Analogously to the audio compression-decompression subsystems 218A and 218B, the CODECs 216A and 216B included in each of the compression-decompression cards 42 operate to convert video signals into compressed video data for storage in the random access data storage subsystem 78, and to convert compressed video data stored in the random access data storage subsystem 78 back into video signals. FIG. 4 depicts in greater detail one embodiment of a CODEC 216 suitable for inclusion in the compression-decompression card 42. The particular embodiment of the CODEC 216 depicted in FIG. 4 includes an Integrated Information Technology, Inc. (“IIT”) Vision Controller (“IVC”) IC 252, and a pair of IIT Vision Processor (“VP”) ICs 254 and 256. The VC IC 252 and the VP ICs 254 and 256 are manufactured by Integrated Technology, Inc. of Santa Clara, Calif.

The VC IC 252 included in each of the CODECs 216A and 216B may receive compressed video data from the RAM pool 212 via the compression-decompression card bus 204, the transceivers 214, and a compressed video data bus 262. The VC IC 252 may also transmit compressed video data back to the RAM pool 212 over that same path. The VC IC 252 may also receive uncompressed digitized video data from a video decoder (37 VD”) 264 included in each of the video decoders-encoders 228A and 228B over a video data bus 266. The video decoder 264 illustrated in the embodiment depicted in FIG. 4 is preferably a Philips SAA7151A IC, manufactured by Philips Components-Signetics of Sunnyvale, Calif. The VC IC 252 may also transmit video data over the video data bus 266 to a video encoder (“VE”) 268 that is also included in each of the video decoders-encoders 228A and 228B. The video encoder 268 illustrated. in the embodiment depicted in FIG. 4 is preferably a Philips SAA7199 IC, also manufactured by Philips Components-Signetics of Sunnyvale, Calif.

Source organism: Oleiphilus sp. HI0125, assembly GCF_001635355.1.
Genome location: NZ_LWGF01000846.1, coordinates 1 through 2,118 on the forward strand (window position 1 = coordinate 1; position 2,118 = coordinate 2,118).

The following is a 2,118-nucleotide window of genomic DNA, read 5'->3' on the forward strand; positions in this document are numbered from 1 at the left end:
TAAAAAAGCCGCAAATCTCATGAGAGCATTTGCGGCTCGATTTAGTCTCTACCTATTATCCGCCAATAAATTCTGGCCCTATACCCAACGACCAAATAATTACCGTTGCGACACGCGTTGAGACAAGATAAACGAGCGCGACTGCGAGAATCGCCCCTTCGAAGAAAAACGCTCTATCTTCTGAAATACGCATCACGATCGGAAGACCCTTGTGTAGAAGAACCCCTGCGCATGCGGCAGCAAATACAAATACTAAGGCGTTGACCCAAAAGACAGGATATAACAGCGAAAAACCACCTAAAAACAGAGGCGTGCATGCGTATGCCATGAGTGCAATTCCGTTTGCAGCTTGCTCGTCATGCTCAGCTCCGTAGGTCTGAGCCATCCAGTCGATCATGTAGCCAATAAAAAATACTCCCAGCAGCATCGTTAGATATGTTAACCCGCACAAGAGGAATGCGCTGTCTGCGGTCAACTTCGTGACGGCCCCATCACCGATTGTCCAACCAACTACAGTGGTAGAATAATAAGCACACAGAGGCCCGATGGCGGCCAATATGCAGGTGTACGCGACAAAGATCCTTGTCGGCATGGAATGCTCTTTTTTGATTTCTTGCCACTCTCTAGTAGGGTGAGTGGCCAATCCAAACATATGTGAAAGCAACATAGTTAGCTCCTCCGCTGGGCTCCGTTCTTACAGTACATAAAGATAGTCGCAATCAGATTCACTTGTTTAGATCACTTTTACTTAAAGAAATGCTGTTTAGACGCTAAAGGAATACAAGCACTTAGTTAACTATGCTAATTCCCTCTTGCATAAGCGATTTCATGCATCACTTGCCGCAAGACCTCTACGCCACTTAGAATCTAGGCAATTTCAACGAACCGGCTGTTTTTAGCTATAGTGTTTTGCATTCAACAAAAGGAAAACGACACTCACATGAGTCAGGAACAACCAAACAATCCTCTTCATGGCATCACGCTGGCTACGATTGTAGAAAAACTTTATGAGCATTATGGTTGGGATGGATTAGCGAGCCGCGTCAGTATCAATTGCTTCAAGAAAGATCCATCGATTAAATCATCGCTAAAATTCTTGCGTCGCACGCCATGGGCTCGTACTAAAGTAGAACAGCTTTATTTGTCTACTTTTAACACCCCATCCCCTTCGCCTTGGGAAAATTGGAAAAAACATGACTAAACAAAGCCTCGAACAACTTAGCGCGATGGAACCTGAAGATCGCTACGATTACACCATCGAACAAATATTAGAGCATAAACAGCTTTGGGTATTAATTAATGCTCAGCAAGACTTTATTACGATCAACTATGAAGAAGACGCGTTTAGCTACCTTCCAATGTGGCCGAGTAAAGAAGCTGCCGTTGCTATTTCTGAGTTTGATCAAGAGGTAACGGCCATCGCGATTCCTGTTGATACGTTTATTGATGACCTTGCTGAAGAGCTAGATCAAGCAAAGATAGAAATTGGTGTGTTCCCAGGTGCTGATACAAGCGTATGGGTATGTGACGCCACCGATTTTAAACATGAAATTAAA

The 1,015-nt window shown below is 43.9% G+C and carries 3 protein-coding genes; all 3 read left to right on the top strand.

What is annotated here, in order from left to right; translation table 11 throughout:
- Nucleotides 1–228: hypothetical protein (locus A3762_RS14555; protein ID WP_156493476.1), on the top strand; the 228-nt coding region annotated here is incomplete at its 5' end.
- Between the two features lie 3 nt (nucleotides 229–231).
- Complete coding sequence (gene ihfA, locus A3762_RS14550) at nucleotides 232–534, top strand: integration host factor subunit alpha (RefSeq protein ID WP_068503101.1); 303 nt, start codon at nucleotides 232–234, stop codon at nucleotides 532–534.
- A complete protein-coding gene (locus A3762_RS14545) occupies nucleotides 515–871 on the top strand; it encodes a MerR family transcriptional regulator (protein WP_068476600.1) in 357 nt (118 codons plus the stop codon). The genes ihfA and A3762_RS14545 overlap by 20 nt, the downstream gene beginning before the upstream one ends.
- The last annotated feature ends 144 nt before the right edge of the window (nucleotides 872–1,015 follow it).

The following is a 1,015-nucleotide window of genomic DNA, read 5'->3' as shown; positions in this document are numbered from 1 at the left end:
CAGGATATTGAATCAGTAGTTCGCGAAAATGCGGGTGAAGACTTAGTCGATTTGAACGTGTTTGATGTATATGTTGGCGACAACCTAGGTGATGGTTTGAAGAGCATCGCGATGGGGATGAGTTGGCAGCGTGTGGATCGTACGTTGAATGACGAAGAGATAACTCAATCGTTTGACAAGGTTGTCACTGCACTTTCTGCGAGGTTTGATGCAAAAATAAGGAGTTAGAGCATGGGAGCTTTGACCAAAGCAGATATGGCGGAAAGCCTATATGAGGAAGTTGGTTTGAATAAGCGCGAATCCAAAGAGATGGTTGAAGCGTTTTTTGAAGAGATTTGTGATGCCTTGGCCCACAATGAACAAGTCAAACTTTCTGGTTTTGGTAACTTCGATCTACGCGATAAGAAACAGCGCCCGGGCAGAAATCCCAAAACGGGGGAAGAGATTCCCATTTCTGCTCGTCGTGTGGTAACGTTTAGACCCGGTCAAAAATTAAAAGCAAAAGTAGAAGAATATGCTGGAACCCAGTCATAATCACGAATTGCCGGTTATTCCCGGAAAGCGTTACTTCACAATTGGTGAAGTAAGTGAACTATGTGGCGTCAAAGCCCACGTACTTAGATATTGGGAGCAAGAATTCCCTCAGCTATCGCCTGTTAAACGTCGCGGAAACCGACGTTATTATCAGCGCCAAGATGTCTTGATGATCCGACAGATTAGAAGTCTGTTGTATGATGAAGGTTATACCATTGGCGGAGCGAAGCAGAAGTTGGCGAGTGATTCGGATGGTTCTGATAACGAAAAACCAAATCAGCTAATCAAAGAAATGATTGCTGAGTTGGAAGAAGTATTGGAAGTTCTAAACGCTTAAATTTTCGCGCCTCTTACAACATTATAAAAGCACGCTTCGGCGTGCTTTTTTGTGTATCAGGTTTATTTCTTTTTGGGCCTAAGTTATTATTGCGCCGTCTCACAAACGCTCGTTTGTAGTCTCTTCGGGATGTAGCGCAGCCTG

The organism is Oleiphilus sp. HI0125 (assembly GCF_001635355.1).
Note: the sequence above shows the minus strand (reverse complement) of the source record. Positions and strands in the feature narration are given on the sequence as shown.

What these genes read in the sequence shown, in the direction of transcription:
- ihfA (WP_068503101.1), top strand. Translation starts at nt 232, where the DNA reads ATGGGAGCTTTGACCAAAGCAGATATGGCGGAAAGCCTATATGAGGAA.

The video decoder 264 receives digitized video data via a digitized video input bus 272 from an ADC 274. The ADC 274 receives an analog video signal from the video input port 54. The ADC 274 is preferably a Philips TDA8708 IC, also manufactured by Philips Components-Signetics of Sunnyvale, Calif. The preferred video encoder 268 includes a DAC for producing an analog video signal on the video output port 56. Therefore, the video decoder-encoder 228 depicted in FIG. 4 does not separately illustrate a DAC IC. However, if a different IC were used for the video encoder 268, then a DAC might be required between the output of the video encoder 268 and the video output port 56.